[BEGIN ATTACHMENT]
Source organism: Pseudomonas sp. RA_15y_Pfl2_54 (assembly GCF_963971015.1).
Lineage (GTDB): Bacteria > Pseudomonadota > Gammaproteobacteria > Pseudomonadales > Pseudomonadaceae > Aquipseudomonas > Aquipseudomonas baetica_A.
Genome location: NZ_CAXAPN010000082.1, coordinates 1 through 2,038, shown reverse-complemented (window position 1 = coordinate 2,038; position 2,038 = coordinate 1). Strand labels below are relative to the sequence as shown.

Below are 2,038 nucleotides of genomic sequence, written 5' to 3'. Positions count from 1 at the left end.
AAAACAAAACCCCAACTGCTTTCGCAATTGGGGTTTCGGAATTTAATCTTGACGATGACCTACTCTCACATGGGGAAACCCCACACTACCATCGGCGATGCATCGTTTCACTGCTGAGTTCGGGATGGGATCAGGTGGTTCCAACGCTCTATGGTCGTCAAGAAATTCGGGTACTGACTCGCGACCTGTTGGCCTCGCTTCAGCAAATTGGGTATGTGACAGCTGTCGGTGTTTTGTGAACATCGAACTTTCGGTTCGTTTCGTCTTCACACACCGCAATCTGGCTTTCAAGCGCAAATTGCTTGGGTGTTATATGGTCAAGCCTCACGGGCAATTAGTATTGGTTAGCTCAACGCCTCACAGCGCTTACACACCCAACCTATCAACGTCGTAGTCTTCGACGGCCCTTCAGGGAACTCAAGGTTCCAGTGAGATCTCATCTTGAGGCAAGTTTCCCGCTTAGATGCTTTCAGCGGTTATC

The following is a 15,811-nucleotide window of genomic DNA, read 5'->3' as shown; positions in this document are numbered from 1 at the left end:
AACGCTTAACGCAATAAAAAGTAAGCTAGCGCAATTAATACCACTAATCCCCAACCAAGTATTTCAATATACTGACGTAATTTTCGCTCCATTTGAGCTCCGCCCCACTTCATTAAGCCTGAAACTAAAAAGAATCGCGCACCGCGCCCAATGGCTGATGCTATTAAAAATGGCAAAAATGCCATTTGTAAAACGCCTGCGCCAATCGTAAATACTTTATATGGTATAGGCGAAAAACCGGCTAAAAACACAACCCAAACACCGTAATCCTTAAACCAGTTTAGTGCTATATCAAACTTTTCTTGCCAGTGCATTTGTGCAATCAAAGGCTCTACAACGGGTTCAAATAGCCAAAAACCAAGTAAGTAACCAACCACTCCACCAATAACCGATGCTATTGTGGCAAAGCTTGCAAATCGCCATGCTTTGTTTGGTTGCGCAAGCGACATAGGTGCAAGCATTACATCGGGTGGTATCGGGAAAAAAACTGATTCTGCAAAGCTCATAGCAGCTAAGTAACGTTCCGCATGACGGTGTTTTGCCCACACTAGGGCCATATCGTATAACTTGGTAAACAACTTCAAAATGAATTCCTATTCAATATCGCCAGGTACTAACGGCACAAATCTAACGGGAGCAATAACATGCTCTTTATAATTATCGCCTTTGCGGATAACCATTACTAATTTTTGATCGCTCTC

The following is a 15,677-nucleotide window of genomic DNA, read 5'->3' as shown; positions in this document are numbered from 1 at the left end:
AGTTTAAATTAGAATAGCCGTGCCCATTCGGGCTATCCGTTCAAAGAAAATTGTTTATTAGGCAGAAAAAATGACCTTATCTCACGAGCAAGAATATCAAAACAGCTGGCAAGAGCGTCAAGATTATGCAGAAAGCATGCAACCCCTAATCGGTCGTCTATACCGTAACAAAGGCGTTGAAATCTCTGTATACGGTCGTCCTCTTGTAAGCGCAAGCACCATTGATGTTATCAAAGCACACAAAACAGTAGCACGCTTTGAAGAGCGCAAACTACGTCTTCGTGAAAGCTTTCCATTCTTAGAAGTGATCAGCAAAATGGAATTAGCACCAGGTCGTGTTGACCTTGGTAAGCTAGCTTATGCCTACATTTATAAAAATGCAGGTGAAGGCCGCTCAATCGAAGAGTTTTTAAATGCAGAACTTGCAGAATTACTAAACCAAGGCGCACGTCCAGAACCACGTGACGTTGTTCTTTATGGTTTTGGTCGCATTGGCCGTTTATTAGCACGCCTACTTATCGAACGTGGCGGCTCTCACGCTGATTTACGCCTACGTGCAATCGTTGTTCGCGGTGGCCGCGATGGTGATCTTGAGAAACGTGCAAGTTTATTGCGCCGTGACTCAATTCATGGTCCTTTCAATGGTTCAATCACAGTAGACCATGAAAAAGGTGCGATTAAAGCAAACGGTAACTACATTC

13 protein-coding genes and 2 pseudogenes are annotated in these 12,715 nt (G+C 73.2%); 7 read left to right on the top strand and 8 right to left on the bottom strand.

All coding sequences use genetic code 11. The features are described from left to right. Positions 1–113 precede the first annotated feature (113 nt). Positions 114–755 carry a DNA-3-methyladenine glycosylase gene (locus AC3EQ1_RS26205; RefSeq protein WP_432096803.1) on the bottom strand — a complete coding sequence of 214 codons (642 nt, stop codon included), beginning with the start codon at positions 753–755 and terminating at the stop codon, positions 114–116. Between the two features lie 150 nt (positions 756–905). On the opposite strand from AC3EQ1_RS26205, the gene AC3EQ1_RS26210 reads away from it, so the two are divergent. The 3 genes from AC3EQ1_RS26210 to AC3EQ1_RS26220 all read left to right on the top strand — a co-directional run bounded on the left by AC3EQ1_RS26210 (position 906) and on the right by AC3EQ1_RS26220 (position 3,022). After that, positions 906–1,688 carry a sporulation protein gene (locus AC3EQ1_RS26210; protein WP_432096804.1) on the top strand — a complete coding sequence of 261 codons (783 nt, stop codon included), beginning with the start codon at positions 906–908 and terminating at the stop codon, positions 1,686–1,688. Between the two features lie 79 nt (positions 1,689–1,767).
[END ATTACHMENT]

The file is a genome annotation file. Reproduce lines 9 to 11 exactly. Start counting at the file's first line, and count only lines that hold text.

AGTTTAAATTAGAATAGCCGTGCCCATTCGGGCTATCCGTTCAAAGAAAATTGTTTATTAGGCAGAAAAAATGACCTTATCTCACGAGCAAGAATATCAAAACAGCTGGCAAGAGCGTCAAGATTATGCAGAAAGCATGCAACCCCTAATCGGTCGTCTATACCGTAACAAAGGCGTTGAAATCTCTGTATACGGTCGTCCTCTTGTAAGCGCAAGCACCATTGATGTTATCAAAGCACACAAAACAGTAGCACGCTTTGAAGAGCGCAAACTACGTCTTCGTGAAAGCTTTCCATTCTTAGAAGTGATCAGCAAAATGGAATTAGCACCAGGTCGTGTTGACCTTGGTAAGCTAGCTTATGCCTACATTTATAAAAATGCAGGTGAAGGCCGCTCAATCGAAGAGTTTTTAAATGCAGAACTTGCAGAATTACTAAACCAAGGCGCACGTCCAGAACCACGTGACGTTGTTCTTTATGGTTTTGGTCGCATTGGCCGTTTATTAGCACGCCTACTTATCGAACGTGGCGGCTCTCACGCTGATTTACGCCTACGTGCAATCGTTGTTCGCGGTGGCCGCGATGGTGATCTTGAGAAACGTGCAAGTTTATTGCGCCGTGACTCAATTCATGGTCCTTTCAATGGTTCAATCACAGTAGACCATGAAAAAGGTGCGATTAAAGCAAACGGTAACTACATTC

13 protein-coding genes and 2 pseudogenes are annotated in these 12,715 nt (G+C 73.2%); 7 read left to right on the top strand and 8 right to left on the bottom strand.

All coding sequences use genetic code 11. The features are described from left to right. Positions 1–113 precede the first annotated feature (113 nt). Positions 114–755 carry a DNA-3-methyladenine glycosylase gene (locus AC3EQ1_RS26205; RefSeq protein WP_432096803.1) on the bottom strand — a complete coding sequence of 214 codons (642 nt, stop codon included), beginning with the start codon at positions 753–755 and terminating at the stop codon, positions 114–116. Between the two features lie 150 nt (positions 756–905). On the opposite strand from AC3EQ1_RS26205, the gene AC3EQ1_RS26210 reads away from it, so the two are divergent. The 3 genes from AC3EQ1_RS26210 to AC3EQ1_RS26220 all read left to right on the top strand — a co-directional run bounded on the left by AC3EQ1_RS26210 (position 906) and on the right by AC3EQ1_RS26220 (position 3,022). After that, positions 906–1,688 carry a sporulation protein gene (locus AC3EQ1_RS26210; protein WP_432096804.1) on the top strand — a complete coding sequence of 261 codons (783 nt, stop codon included), beginning with the start codon at positions 906–908 and terminating at the stop codon, positions 1,686–1,688. Between the two features lie 79 nt (positions 1,689–1,767).